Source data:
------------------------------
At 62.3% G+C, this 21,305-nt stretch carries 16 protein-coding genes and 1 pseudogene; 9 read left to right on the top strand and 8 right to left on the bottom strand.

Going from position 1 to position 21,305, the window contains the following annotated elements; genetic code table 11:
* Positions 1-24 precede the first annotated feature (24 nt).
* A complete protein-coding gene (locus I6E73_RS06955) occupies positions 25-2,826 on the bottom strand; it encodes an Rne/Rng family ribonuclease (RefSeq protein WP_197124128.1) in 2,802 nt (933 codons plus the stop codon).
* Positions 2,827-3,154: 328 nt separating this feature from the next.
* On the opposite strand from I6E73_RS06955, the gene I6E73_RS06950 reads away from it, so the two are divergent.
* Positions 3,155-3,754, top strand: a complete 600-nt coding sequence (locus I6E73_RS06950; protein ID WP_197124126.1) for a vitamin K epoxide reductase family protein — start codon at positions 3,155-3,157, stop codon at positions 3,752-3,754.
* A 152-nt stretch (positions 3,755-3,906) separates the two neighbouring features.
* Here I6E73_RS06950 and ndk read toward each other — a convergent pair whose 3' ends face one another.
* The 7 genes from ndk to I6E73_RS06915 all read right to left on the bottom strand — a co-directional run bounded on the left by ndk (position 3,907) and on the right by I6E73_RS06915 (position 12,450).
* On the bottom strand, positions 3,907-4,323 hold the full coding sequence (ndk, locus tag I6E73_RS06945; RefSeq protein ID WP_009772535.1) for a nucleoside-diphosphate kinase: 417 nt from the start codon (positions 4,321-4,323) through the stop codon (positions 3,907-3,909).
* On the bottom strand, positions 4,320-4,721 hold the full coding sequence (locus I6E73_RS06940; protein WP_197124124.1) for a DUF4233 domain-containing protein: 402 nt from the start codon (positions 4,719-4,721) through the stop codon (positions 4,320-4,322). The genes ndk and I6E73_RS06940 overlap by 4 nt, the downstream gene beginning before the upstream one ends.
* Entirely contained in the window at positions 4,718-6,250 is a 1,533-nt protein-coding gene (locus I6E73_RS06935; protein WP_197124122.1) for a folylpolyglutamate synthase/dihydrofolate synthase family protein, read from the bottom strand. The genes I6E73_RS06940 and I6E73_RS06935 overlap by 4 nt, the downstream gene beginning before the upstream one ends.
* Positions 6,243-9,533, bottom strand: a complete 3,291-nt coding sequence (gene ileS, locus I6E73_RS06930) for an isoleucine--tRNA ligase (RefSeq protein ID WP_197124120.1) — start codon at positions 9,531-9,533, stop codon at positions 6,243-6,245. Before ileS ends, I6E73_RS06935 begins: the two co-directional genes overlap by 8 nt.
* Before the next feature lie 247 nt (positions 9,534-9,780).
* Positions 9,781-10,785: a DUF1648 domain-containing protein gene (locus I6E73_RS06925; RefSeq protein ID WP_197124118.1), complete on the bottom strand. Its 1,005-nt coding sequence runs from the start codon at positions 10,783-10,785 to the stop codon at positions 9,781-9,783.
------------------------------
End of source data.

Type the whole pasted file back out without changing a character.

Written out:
At 62.3% G+C, this 21,305-nt stretch carries 16 protein-coding genes and 1 pseudogene; 9 read left to right on the top strand and 8 right to left on the bottom strand.

Going from position 1 to position 21,305, the window contains the following annotated elements; genetic code table 11:
* Positions 1-24 precede the first annotated feature (24 nt).
* A complete protein-coding gene (locus I6E73_RS06955) occupies positions 25-2,826 on the bottom strand; it encodes an Rne/Rng family ribonuclease (RefSeq protein WP_197124128.1) in 2,802 nt (933 codons plus the stop codon).
* Positions 2,827-3,154: 328 nt separating this feature from the next.
* On the opposite strand from I6E73_RS06955, the gene I6E73_RS06950 reads away from it, so the two are divergent.
* Positions 3,155-3,754, top strand: a complete 600-nt coding sequence (locus I6E73_RS06950; protein ID WP_197124126.1) for a vitamin K epoxide reductase family protein — start codon at positions 3,155-3,157, stop codon at positions 3,752-3,754.
* A 152-nt stretch (positions 3,755-3,906) separates the two neighbouring features.
* Here I6E73_RS06950 and ndk read toward each other — a convergent pair whose 3' ends face one another.
* The 7 genes from ndk to I6E73_RS06915 all read right to left on the bottom strand — a co-directional run bounded on the left by ndk (position 3,907) and on the right by I6E73_RS06915 (position 12,450).
* On the bottom strand, positions 3,907-4,323 hold the full coding sequence (ndk, locus tag I6E73_RS06945; RefSeq protein ID WP_009772535.1) for a nucleoside-diphosphate kinase: 417 nt from the start codon (positions 4,321-4,323) through the stop codon (positions 3,907-3,909).
* On the bottom strand, positions 4,320-4,721 hold the full coding sequence (locus I6E73_RS06940; protein WP_197124124.1) for a DUF4233 domain-containing protein: 402 nt from the start codon (positions 4,719-4,721) through the stop codon (positions 4,320-4,322). The genes ndk and I6E73_RS06940 overlap by 4 nt, the downstream gene beginning before the upstream one ends.
* Entirely contained in the window at positions 4,718-6,250 is a 1,533-nt protein-coding gene (locus I6E73_RS06935; protein WP_197124122.1) for a folylpolyglutamate synthase/dihydrofolate synthase family protein, read from the bottom strand. The genes I6E73_RS06940 and I6E73_RS06935 overlap by 4 nt, the downstream gene beginning before the upstream one ends.
* Positions 6,243-9,533, bottom strand: a complete 3,291-nt coding sequence (gene ileS, locus I6E73_RS06930) for an isoleucine--tRNA ligase (RefSeq protein ID WP_197124120.1) — start codon at positions 9,531-9,533, stop codon at positions 6,243-6,245. Before ileS ends, I6E73_RS06935 begins: the two co-directional genes overlap by 8 nt.
* Before the next feature lie 247 nt (positions 9,534-9,780).
* Positions 9,781-10,785: a DUF1648 domain-containing protein gene (locus I6E73_RS06925; RefSeq protein ID WP_197124118.1), complete on the bottom strand. Its 1,005-nt coding sequence runs from the start codon at positions 10,783-10,785 to the stop codon at positions 9,781-9,783.